Yeah man, between you and me, I’ve really considered living there!

My brother’s decided! [laughs]

What’s your least favorite part about Bilbao?

Hmmm…. I’d say the whole immigration thing. Here, they offer money to people who are supposedly refugees who come and live in your country. Some of them are and some of them aren’t, but if you pay people to live in this country, a lot of the people who come live aren’t going to try to adapt, or try to work, or try to do anything. They’re just going to be here taking the money—y’know, getting a free lifestyle.

I think it’s a bad idea, it’s one of the things that’s affecting a lot of cities here in Europe. A lot of places have the same problem. A lot of the wrong kind of immigration. The whole mindset on immigration has to change. I’m in favor of it, because I’m an immigrant, but I never needed any social help. I found my way. I got my job. I did my things. I pay my taxes.

What challenges have you faced abroad?

The biggest challenge was mostly trying to get work. In the beginning, it was not easy. I didn’t speak the language. I had to adapt to everything. So I taught English as a foreign language, and that got me through for a while. But most of the time, the whole employment thing has been more complicated for me than it would have been in the United States.

I think being accepted is another challenge. One other downside is being so far away from my family. My mom is starting to get older, and I can’t do much for her from here.

What about your visa? Did you have any issues there?

No. You see, since I’m married, I have the right to residency. I’ve got a little identity card. It’s just like the identity card that the natives have with a slight difference. I’m a foreigner. They have to make sure they put the “X” for “extranjero” right next to my number, so that everybody knows I’m a foreigner. Not that anyone’s had any doubts. [laughs]

How does it feel to have your children be Spanish?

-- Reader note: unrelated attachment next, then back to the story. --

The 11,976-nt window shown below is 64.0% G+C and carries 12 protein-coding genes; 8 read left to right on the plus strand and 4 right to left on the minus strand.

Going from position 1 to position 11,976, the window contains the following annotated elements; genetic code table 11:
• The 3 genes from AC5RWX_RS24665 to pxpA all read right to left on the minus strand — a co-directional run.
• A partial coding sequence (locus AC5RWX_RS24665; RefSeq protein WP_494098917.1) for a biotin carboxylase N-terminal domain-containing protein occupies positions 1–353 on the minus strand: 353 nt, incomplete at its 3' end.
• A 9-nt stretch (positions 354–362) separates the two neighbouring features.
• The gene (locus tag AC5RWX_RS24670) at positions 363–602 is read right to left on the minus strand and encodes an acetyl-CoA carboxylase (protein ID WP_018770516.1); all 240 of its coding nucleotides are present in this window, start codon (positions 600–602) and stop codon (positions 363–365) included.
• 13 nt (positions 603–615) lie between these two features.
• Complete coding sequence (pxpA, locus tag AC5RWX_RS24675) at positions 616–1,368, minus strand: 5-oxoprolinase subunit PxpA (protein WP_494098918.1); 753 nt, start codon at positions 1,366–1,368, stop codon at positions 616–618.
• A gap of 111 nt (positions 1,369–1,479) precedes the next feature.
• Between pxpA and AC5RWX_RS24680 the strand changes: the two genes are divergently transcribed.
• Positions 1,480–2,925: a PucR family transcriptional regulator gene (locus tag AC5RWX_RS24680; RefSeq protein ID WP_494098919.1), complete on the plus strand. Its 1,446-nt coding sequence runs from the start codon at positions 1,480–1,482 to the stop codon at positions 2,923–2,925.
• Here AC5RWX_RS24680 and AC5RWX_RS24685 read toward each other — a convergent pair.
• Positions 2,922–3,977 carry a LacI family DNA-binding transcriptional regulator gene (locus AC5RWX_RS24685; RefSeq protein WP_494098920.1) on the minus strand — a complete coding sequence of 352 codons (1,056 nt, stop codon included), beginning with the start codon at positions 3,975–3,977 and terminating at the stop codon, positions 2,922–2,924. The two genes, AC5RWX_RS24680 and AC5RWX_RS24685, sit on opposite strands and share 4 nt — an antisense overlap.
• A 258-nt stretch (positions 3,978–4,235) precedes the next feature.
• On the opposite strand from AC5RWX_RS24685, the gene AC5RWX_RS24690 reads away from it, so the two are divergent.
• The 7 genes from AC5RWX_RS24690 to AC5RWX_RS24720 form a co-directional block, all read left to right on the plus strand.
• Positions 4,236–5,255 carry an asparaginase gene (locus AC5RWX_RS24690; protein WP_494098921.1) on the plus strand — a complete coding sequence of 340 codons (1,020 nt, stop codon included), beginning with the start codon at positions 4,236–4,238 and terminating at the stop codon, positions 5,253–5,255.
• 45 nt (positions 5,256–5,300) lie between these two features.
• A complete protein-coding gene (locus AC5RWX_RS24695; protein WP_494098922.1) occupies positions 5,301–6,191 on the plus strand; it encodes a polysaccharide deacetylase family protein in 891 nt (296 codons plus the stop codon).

I have no problem whatsoever with that. The education has been 10x better here than in the United States. I’ve been able to incorporate my kids into schools where they focus a lot on academic excellence, sports, and things like that—and it’s kept my kids out of trouble. See I was in a lot of trouble as a kid, but then I didn’t have a lot of motivation; my parents didn’t take much interest. We were on it, but it’s also because of the schools. It’s just different here.

Culturally, I’ve noticed it’s a family-oriented culture, more so than the United States that I grew up in at least.

Oh my god, it’s a night and day difference! For example, my mother-in-law. Her family would rather pay for people to come and take care of their mom—and also take turns taking care of their mom—than to put her away in a home. And she’s to the point now, where she can’t get up by herself, she can’t clean herself, she can’t go to the bathroom by herself. So she needs attention all the time. But they’ll have her in their home. They’ll be taking care of her, and giving her a lot of attention until the last moment. And it’s something I really would like to have for myself! I wouldn’t like to be in that situation where they put you away in a home, and then you got somebody just waiting for you to die, so they can put somebody else in your room.